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I have here a working code, It works fine with 8 or 10 emails, but if you just put 20 emails it never finishes computing. That is, it is not an infinite loop because otherwise it would never compute anything. Also, if you use just 10 emails but ask it to make lists of more than 2, same thing happens. Yes, as pointed out, there is a while(@address) and somewhere in there, a push into address, that is the reason. I tried to replace that array into which it was pushed by another name, but i get weird errors like it picks one email from the list and it will complain that while strict references are on, i cant use that ... I understand 100% the code up until the 'map' line. After that, not so much...

If we look at this part:

push @addresses, $address;
    $moved{$address}++;
#     say "pushing $address to moved"; # debug

one would say that the variable $address would have to be pushed, not into the @addresses, as that is the source of data (hence the loop as pointed out) but onto ..'moved' but, sorry, 'moved' is a hash. You can't push a variable into a hash, can you ? should then 'moved' be actually an array and not a hash? this is where i get lost

I was thinking about this instead, but ...it is just intuition, not real knowledge

push @{ $moved[$i] }, $address
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Run this in the debugger, and put a watch on @addresses. Since you are doing a while @addresses and later on you do a push @adresses, my pinky finger tells me to look out for a list that never decreases... –  Konerak Jul 21 '12 at 22:13
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2 Answers

up vote 0 down vote accepted

I think I have solved it, taking as departure point the remark from 'Konerak'. Indeed the issue was a never decreasing list. Because I am not knowledgeable in reference arrays I was kind of lost, but somehow reading the code I tried to find similarity in a expected behaviour.

Therefore I created another array called @reserva and I wrote this:

push @ {$reserva [$i]}, $address 

instead of

 push @addresses, $address;

Now, I get lists the size I want regardless of how many emails I enter. I tried with 1000 and had no problem in less than one second.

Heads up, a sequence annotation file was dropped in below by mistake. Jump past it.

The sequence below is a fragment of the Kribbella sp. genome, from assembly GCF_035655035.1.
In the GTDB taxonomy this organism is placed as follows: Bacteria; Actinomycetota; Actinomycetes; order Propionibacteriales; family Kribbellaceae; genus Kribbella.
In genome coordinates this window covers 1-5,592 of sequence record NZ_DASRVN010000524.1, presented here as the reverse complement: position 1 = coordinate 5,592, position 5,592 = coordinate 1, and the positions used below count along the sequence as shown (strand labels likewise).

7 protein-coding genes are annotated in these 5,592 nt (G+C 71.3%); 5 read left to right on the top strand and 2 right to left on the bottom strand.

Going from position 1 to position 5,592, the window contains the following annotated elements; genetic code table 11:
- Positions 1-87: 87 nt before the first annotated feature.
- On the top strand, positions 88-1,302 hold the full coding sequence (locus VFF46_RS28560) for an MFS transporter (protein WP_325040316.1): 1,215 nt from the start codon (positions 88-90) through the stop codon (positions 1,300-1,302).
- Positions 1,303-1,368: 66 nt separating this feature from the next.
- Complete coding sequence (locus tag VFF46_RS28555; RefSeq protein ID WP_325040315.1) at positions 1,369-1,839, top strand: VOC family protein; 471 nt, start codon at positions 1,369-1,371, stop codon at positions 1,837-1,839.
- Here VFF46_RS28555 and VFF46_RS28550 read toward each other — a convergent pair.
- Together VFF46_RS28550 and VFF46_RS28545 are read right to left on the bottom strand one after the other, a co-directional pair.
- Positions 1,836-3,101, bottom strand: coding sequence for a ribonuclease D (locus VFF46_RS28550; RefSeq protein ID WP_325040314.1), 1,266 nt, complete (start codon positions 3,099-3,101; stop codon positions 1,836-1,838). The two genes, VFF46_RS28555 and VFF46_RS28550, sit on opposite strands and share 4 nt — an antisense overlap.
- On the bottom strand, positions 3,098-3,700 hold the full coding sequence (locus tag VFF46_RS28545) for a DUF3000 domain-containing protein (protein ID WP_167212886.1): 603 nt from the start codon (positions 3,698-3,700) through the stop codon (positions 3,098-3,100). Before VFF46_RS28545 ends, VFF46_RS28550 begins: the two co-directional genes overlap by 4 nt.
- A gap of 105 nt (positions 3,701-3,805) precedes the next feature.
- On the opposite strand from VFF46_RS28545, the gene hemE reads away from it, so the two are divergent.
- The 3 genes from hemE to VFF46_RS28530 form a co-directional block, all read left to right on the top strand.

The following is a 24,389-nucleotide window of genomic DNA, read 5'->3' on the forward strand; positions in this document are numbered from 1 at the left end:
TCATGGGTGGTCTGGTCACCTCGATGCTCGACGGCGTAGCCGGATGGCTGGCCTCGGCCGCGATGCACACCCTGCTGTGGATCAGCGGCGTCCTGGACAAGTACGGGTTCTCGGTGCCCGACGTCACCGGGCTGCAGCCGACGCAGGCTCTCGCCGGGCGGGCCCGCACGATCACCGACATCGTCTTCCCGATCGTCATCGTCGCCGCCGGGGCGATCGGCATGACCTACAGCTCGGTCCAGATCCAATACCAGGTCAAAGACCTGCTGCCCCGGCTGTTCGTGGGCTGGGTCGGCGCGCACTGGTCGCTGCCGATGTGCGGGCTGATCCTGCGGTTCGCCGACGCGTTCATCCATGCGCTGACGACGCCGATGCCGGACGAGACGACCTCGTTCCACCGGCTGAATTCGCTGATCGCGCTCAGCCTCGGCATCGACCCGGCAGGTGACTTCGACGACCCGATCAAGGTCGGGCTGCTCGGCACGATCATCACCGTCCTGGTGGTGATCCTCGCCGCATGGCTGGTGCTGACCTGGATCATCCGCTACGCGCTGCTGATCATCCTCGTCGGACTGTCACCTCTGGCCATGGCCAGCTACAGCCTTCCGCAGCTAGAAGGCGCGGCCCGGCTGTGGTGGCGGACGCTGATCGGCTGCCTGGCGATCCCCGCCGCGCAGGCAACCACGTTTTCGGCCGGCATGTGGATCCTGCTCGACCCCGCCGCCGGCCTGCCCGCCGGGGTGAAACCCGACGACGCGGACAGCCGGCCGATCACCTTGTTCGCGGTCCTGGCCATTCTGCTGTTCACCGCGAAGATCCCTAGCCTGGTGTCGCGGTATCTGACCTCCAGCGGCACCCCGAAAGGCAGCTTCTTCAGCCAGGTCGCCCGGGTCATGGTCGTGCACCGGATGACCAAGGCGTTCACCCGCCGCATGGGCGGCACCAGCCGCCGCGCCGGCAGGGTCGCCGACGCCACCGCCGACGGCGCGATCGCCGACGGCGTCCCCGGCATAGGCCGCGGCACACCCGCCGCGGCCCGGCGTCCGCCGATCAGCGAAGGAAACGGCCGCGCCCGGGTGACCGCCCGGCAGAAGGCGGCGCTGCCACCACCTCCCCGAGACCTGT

So, here is the full code

use strict;
use warnings;
use feature 'say';
use Data::Dumper;

my $only_index = 3; # Read from command line with $ARGV[0] or use Getopt::Long

my %blacklist = (       # Each key in this hash represents one index/day
  '2' => [ 'a', 'b' ],  # and has an arrayref of domains that have replied on
  '3' => [ 'c' ],       # that day. We look at all keys smaller than the current
);                      # index in each iteration and ignore all these domains 

my @domains; # holds the domains we have already seen for each list
my @lists = ([]); # Holds all the lists
my %moved; # the addresses we moved to the back
my $i = 0;
my @addresses = <DATA>;

while (@addresses) {
  my $address = shift @addresses;
  chomp $address;
  $address =~ m/@([a-zA-Z0-9\-.]*)\b/;
  my $domain = $1;

  # If the domain has answered, do not do it again 
  next if 
    grep { /$domain/ } 
    map { exists $blacklist{$_} ? @{ $blacklist{$_} } : () }  (0..$i);
  $i++ if (@{ $lists[$i] } == 2 
           || (exists $moved{$address} && @addresses < 1));
  if (exists $domains[$i]->{$domain}) {
    push @addresses, $address;
    $moved{$address}++;
#     say "pushing $address to moved"; # debug
  } else {
    $domains[$i]->{$domain}++;
    # send the email
#     say "added $address to $i";      # debug
    push @{ $lists[$i] }, $address;
  }
}
# print Dumper \@lists;           # Show all lists
print Dumper $lists[$only_index]; # Only show the selected list
1;


__DATA__
1@a
2@a
3@a
1@b
2@b
1@c
2@c
3@c
1@d
2@d
3@d
4@d
1@e
1@f
1@g
1@h
4@a
5@a
4@c
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That's some twisty code, it's no wonder you're having trouble following it. I'm not actually sure what the body of the code is supposed to accomplish, but you can at least avoid the infinite loop by not using while (@array) - use foreach my $item (@array) instead and you'll iterate over it and avoid and bizarre behavior that will arise from modifying the array inside the loop.

chomp(@addresses);  # chomp called on an array chomps each element 
foreach my $address (@addresses) {
    # Do work here
}
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thank you for your comment, I will study it. –  iaintunderstand Jul 24 '12 at 15:54
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